We have defined as the linearly extrapolated value (using the CDM linear growth factor) of the initial overdensity of a spherical region for it to collapse at a given redshift, . To determine , we consider the evolution equation of the physical radius of the spherical halo at time , which satisfies the Euler equation

(41)

where the last equality follows from integrating Eq. (23) over . Changing the time variable to and defining , Eq. (41) becomes

(42)

where we have used , which follows from mass conservation 222Explicitly, one has .. The initial conditions are set up as and (here, is the linear density contrast at the initial time). The value of is then determined by finding the value of the initial density that leads to collapse (, ) at redshift , evolving this afterwards until today using the CDM linear growth factor.

As we have noted above, in the model, the modifications to gravity are time dependent only. In other words, the value of is the same on large and on small scales. This is different, for instance, from the case of Galileon gravity. In the latter, the nonlinearities of the Vainshtein screening mechanism suppress the effective gravitational strength felt by a test particle that lies within a certain radius (known as Vainshtein radius) from a matter source. In Eq. (42), this would be simply taken into account by replacing with Barreira:2013xea . The picture becomes more complicated in the case of modified gravity models which employ chameleon-type screening mechanisms Khoury:2003aq ; Khoury:2003rn . In these models, also depends on the size (or mass) of the halo and on the gravitational potentials in the environment where the halo forms. This requires a generalization of the spherical collapse formalism for these models, which has been developed by Ref. Li:2011qda .

Iv Results

iv.1 N-body simulations summary

Model   
"Full"      Eq. (24)
  
  
Table 2: Summary of the three models we simulate in this paper. All models share the cosmological parameters of Table 1. The model has the same expansion history as the model, but with GR as the theory of gravity (cf. Sec. IV.1).

Our simulations were performed with a modified version of the publicly available RAMSES N-body code Teyssier:2001cp . RAMSES is an Adaptive Mesh Refinement (AMR) code, which solves the Poisson equation on a grid that refines itself when the effective number of particles within a given grid cell exceeds a user-specified threshold, . Our modifications to the code consist of (i) changing the routines that compute the background expansion rate to interpolate the model expansion rate from a pre-computed table generated elsewhere; (ii) re-scaling the total force felt by the particles in the simulation by , whose values are also interpolated from a table generated beforehand.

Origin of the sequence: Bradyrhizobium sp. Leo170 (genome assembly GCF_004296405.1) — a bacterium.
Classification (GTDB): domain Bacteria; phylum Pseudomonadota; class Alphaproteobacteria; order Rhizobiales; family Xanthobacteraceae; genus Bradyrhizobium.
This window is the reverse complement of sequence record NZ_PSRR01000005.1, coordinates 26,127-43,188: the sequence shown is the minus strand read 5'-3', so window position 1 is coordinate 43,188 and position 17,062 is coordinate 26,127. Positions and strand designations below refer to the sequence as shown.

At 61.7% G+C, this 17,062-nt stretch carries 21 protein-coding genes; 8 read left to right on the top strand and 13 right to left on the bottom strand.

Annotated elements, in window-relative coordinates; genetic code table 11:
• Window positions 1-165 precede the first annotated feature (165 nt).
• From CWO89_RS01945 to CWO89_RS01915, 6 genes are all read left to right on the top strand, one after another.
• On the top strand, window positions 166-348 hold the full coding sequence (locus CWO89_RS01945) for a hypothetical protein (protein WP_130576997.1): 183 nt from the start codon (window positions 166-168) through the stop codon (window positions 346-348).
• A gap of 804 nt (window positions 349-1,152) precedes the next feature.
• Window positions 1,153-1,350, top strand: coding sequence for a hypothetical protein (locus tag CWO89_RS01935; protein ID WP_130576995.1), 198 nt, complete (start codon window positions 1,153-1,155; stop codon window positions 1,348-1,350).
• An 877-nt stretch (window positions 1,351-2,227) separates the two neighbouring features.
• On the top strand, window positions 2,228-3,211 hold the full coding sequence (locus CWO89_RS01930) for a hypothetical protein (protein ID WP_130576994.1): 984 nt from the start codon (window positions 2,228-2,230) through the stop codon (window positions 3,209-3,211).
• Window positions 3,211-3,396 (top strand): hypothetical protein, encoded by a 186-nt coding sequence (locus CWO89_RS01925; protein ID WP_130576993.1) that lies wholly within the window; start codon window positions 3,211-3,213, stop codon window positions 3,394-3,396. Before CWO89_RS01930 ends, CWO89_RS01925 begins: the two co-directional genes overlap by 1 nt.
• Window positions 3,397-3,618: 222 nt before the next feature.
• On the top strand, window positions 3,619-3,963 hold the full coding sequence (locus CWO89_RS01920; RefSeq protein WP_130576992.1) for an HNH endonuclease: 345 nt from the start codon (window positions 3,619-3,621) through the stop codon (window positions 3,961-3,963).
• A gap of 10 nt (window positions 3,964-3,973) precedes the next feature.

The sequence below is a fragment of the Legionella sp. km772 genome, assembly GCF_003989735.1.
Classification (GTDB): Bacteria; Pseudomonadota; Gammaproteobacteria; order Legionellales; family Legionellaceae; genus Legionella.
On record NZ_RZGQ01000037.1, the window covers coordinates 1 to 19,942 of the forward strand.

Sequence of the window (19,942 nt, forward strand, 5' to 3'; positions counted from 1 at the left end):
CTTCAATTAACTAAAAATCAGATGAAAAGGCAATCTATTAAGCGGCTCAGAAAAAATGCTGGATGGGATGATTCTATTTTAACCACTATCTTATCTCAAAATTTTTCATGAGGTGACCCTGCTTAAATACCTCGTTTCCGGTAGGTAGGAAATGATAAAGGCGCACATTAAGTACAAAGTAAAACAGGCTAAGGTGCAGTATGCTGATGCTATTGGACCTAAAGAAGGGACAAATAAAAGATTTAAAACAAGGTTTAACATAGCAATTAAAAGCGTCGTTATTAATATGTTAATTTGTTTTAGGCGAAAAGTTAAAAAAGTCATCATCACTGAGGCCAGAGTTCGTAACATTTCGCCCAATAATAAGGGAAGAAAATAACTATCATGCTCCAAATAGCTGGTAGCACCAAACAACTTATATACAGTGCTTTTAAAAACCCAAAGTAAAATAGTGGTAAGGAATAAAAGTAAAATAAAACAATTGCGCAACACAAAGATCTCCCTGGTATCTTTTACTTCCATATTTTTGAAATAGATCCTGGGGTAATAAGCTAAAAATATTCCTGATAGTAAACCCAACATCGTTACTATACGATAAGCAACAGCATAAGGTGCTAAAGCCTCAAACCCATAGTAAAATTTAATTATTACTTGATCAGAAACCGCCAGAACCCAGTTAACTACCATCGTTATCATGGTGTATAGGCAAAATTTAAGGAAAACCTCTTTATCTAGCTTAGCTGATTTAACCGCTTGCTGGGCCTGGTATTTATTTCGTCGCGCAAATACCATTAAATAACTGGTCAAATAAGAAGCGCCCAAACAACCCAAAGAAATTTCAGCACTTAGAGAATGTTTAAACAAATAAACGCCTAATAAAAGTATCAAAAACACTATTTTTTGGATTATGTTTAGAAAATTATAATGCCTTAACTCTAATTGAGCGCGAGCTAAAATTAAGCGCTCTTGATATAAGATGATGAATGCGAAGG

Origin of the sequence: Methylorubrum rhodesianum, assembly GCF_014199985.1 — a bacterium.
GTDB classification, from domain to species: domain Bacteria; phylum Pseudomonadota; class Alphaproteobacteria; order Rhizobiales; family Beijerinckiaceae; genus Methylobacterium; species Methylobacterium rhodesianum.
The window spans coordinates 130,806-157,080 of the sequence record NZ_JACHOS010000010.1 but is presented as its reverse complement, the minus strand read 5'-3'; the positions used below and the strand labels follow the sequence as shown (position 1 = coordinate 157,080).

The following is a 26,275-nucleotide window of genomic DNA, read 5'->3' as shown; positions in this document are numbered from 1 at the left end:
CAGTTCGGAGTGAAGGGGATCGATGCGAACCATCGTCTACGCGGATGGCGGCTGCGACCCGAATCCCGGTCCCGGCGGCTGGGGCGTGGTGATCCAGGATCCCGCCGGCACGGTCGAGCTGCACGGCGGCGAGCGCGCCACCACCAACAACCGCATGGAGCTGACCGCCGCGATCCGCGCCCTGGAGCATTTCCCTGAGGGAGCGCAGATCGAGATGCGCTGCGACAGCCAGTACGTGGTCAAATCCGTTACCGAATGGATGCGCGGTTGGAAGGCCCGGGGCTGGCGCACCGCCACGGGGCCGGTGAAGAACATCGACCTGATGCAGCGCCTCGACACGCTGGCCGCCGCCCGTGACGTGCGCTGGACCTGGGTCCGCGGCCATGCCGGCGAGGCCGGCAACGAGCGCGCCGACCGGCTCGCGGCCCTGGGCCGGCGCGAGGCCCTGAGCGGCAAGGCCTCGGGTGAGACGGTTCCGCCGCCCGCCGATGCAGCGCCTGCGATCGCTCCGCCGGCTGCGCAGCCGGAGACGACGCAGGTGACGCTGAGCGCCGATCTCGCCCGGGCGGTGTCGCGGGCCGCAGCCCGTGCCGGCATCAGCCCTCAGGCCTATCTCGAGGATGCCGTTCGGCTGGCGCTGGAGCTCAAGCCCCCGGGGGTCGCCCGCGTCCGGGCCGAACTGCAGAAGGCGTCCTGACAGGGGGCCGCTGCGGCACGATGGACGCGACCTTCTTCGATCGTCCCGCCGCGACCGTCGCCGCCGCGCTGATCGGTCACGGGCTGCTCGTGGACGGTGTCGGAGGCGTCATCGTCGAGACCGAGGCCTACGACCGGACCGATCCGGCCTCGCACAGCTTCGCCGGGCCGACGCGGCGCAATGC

In the following sections we show the N-body simulation results obtained for three models. We simulate the "full" model of action Eq. (1), whose expansion history and are given by Eqs. (12) and (24), respectively. We also simulate a standard model and a model with the same expansion history as the model, but with . We call the latter model , and comparing its results to allows us to pinpoint the impact of the modified alone on the growth of structure. The specific impact of the modified can then be measured by comparing the results from the "full" model simulations with those from . Table 2 summarizes the models we consider in this paper.

We simulate all models on a cubic box of size with dark matter particles. We take as the grid refinement criterion. The initial conditions are set up at , using the linear matter power spectrum with the parameters of Table 1. For each model, we simulate five realizations of the initial conditions (generated using different random seeds), which we use to construct errorbars for the simulation results by determining the variance across the realizations.

Finally, we simply note that the modifications to RAMSES needed to simulate the model are trivial compared to those that are necessary to simulate models such as Li:2011vk ; Puchwein:2013lza ; Llinares:2013jza ; Oyaizu:2008sr ; 2011PhRvD..83d4007Z ; Hellwing2013b , Symmetron 2012ApJ…748…61D ; Llinares:2013jua or Galileons 2009PhRvD..80j4005C ; Schmidt:2009sg ; Li:2013nua ; Wyman:2013jaa ; Barreira:2013eea ; Li:2013tda . In these, because of the screening mechanisms (which introduce density and scale dependencies of the total force), additional solvers are needed for the (nonlinear) equations of the extra scalar degrees of freedom. In the ECOSMOG code Li:2011vk (also based on RAMSES), these equations are solved via Gauss-Seidel relaxations on the AMR grid, which makes the simulations significantly more time consuming. We note also that recently, Ref. Winther:2014cia has proposed a new and faster scheme to simulate screened modified gravity in the mildly non-linear regime. This scheme uses the linear theory result, but combines it with a screening factor computed analytically assuming spherical symmetry, which helps speed up the calculations without sacrificing the accuracy on mildly nonlinear scales too much.

iv.2 Linear growth and curves

Before discussing the results from the simulations, it is instructive to look at the model predictions for the linear growth rate of structure and for the time dependence of the critical density .